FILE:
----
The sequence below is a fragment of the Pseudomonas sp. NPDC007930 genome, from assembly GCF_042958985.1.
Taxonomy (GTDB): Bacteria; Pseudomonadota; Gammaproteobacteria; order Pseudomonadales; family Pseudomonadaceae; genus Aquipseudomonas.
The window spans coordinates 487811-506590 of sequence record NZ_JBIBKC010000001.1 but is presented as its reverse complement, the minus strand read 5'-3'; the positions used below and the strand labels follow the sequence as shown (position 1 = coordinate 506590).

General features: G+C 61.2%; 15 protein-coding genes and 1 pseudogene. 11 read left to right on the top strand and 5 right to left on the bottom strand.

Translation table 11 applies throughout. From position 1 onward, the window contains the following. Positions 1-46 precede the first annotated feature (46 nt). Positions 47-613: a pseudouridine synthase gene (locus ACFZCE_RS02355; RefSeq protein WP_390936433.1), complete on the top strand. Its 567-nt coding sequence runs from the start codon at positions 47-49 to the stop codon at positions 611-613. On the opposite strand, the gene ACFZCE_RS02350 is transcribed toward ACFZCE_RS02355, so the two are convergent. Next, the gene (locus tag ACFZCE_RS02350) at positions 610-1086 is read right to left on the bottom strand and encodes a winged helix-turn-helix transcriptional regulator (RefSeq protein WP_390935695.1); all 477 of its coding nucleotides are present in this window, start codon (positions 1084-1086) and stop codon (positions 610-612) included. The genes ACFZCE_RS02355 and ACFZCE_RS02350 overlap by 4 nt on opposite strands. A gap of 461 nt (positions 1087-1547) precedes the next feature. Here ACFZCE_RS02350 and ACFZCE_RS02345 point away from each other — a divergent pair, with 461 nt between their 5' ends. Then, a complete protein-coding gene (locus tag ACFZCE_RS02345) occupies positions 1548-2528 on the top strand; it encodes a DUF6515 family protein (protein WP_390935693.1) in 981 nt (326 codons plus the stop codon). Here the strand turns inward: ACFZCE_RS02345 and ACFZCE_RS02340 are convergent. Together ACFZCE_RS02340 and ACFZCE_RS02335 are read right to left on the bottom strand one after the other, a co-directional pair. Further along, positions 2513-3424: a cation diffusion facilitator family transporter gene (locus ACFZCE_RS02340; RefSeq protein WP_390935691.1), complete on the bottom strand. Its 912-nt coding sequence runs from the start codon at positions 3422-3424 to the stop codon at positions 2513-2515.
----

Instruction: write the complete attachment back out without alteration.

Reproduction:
The sequence below is a fragment of the Pseudomonas sp. NPDC007930 genome, from assembly GCF_042958985.1.
Taxonomy (GTDB): Bacteria; Pseudomonadota; Gammaproteobacteria; order Pseudomonadales; family Pseudomonadaceae; genus Aquipseudomonas.
The window spans coordinates 487811-506590 of sequence record NZ_JBIBKC010000001.1 but is presented as its reverse complement, the minus strand read 5'-3'; the positions used below and the strand labels follow the sequence as shown (position 1 = coordinate 506590).

General features: G+C 61.2%; 15 protein-coding genes and 1 pseudogene. 11 read left to right on the top strand and 5 right to left on the bottom strand.

Translation table 11 applies throughout. From position 1 onward, the window contains the following. Positions 1-46 precede the first annotated feature (46 nt). Positions 47-613: a pseudouridine synthase gene (locus ACFZCE_RS02355; RefSeq protein WP_390936433.1), complete on the top strand. Its 567-nt coding sequence runs from the start codon at positions 47-49 to the stop codon at positions 611-613. On the opposite strand, the gene ACFZCE_RS02350 is transcribed toward ACFZCE_RS02355, so the two are convergent. Next, the gene (locus tag ACFZCE_RS02350) at positions 610-1086 is read right to left on the bottom strand and encodes a winged helix-turn-helix transcriptional regulator (RefSeq protein WP_390935695.1); all 477 of its coding nucleotides are present in this window, start codon (positions 1084-1086) and stop codon (positions 610-612) included. The genes ACFZCE_RS02355 and ACFZCE_RS02350 overlap by 4 nt on opposite strands. A gap of 461 nt (positions 1087-1547) precedes the next feature. Here ACFZCE_RS02350 and ACFZCE_RS02345 point away from each other — a divergent pair, with 461 nt between their 5' ends. Then, a complete protein-coding gene (locus tag ACFZCE_RS02345) occupies positions 1548-2528 on the top strand; it encodes a DUF6515 family protein (protein WP_390935693.1) in 981 nt (326 codons plus the stop codon). Here the strand turns inward: ACFZCE_RS02345 and ACFZCE_RS02340 are convergent. Together ACFZCE_RS02340 and ACFZCE_RS02335 are read right to left on the bottom strand one after the other, a co-directional pair. Further along, positions 2513-3424: a cation diffusion facilitator family transporter gene (locus ACFZCE_RS02340; RefSeq protein WP_390935691.1), complete on the bottom strand. Its 912-nt coding sequence runs from the start codon at positions 3422-3424 to the stop codon at positions 2513-2515.